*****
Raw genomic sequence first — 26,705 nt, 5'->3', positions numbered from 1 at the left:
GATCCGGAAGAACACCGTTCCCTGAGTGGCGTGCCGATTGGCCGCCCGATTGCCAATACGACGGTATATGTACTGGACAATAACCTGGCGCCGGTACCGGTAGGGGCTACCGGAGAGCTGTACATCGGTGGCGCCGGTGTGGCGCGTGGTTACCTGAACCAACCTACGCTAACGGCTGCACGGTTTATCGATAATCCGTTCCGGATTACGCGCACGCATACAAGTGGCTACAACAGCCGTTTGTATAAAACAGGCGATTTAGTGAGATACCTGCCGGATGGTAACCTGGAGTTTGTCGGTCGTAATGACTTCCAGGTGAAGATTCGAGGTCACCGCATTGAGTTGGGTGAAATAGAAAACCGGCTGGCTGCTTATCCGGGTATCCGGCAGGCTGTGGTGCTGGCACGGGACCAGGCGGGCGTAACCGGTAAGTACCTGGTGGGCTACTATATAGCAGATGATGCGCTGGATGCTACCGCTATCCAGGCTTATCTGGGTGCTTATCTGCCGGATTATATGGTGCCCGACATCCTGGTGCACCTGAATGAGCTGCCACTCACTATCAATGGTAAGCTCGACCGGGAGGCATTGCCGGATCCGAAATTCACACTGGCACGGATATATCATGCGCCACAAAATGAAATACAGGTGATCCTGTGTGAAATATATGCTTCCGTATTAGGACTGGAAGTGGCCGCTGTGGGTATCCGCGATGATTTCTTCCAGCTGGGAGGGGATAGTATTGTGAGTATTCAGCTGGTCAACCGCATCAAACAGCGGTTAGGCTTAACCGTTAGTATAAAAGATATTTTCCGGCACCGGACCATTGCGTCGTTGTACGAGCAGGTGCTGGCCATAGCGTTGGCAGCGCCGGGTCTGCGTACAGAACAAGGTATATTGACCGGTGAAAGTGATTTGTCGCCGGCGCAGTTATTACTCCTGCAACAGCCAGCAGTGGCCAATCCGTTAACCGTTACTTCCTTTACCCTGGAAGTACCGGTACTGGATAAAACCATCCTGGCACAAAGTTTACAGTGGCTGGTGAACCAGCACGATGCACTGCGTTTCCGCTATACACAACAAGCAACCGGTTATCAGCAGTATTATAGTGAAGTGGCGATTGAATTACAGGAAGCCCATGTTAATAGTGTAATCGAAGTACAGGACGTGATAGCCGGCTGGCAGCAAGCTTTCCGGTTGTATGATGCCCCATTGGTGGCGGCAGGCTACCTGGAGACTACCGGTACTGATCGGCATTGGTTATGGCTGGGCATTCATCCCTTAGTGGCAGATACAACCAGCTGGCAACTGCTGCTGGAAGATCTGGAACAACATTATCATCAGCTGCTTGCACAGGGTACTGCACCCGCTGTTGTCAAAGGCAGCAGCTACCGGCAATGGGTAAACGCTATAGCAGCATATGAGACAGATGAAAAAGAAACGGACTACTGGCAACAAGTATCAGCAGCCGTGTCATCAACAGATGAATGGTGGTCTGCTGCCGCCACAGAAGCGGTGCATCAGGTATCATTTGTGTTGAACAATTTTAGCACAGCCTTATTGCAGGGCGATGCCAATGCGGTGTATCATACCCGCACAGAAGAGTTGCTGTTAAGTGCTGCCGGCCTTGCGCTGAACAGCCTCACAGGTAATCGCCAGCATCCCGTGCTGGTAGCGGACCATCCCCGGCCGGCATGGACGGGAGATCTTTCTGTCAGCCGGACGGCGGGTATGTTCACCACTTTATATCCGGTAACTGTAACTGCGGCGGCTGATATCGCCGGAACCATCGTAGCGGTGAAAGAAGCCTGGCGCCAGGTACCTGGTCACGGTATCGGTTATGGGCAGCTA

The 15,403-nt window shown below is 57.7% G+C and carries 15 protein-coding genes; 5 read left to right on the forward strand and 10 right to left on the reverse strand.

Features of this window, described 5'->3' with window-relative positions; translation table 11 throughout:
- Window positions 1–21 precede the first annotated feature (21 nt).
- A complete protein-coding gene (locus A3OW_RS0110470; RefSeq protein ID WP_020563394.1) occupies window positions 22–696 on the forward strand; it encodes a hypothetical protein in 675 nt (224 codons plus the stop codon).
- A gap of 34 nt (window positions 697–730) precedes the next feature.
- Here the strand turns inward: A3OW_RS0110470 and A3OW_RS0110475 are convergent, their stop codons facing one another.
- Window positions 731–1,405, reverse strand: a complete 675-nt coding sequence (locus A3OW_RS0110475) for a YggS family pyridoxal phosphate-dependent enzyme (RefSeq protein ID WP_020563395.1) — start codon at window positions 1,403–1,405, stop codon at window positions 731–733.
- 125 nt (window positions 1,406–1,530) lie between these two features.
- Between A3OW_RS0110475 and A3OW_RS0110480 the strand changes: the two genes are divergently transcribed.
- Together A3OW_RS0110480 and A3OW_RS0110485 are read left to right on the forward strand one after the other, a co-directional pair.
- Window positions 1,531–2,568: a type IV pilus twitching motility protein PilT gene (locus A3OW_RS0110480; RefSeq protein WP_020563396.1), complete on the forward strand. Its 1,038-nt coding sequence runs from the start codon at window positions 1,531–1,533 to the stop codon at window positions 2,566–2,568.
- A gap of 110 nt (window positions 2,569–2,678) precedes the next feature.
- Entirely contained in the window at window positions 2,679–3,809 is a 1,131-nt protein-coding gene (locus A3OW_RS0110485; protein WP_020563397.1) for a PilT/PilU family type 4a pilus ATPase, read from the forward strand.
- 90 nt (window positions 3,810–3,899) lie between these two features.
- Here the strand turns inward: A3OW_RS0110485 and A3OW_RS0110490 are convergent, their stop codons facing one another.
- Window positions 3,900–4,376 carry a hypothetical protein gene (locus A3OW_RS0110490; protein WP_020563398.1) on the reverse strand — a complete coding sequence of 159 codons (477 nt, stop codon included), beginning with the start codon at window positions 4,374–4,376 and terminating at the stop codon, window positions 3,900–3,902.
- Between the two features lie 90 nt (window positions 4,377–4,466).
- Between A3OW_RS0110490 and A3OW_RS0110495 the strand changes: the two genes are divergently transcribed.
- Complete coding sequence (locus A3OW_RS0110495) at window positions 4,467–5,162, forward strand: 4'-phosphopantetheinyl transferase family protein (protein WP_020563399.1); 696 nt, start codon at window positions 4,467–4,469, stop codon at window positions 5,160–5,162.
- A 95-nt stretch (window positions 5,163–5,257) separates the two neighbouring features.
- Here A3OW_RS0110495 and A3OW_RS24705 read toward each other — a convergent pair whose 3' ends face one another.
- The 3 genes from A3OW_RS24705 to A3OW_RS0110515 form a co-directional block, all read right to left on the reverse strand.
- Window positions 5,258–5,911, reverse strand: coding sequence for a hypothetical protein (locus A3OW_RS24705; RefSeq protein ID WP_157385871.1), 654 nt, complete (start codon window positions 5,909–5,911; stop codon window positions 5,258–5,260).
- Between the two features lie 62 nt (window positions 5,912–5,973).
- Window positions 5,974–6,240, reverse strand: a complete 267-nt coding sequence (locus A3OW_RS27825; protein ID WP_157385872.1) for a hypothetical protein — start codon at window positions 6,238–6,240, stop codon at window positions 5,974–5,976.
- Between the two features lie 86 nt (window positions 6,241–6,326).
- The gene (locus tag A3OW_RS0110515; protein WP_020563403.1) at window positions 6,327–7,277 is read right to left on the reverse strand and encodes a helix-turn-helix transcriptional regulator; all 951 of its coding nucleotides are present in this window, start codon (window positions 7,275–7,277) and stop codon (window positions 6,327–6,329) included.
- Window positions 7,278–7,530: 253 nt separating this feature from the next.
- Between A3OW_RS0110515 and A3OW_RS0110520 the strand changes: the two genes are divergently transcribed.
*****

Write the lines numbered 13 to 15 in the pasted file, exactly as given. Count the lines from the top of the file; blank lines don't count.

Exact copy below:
- Window positions 1,531–2,568: a type IV pilus twitching motility protein PilT gene (locus A3OW_RS0110480; RefSeq protein WP_020563396.1), complete on the forward strand. Its 1,038-nt coding sequence runs from the start codon at window positions 1,531–1,533 to the stop codon at window positions 2,566–2,568.
- A gap of 110 nt (window positions 2,569–2,678) precedes the next feature.
- Entirely contained in the window at window positions 2,679–3,809 is a 1,131-nt protein-coding gene (locus A3OW_RS0110485; protein WP_020563397.1) for a PilT/PilU family type 4a pilus ATPase, read from the forward strand.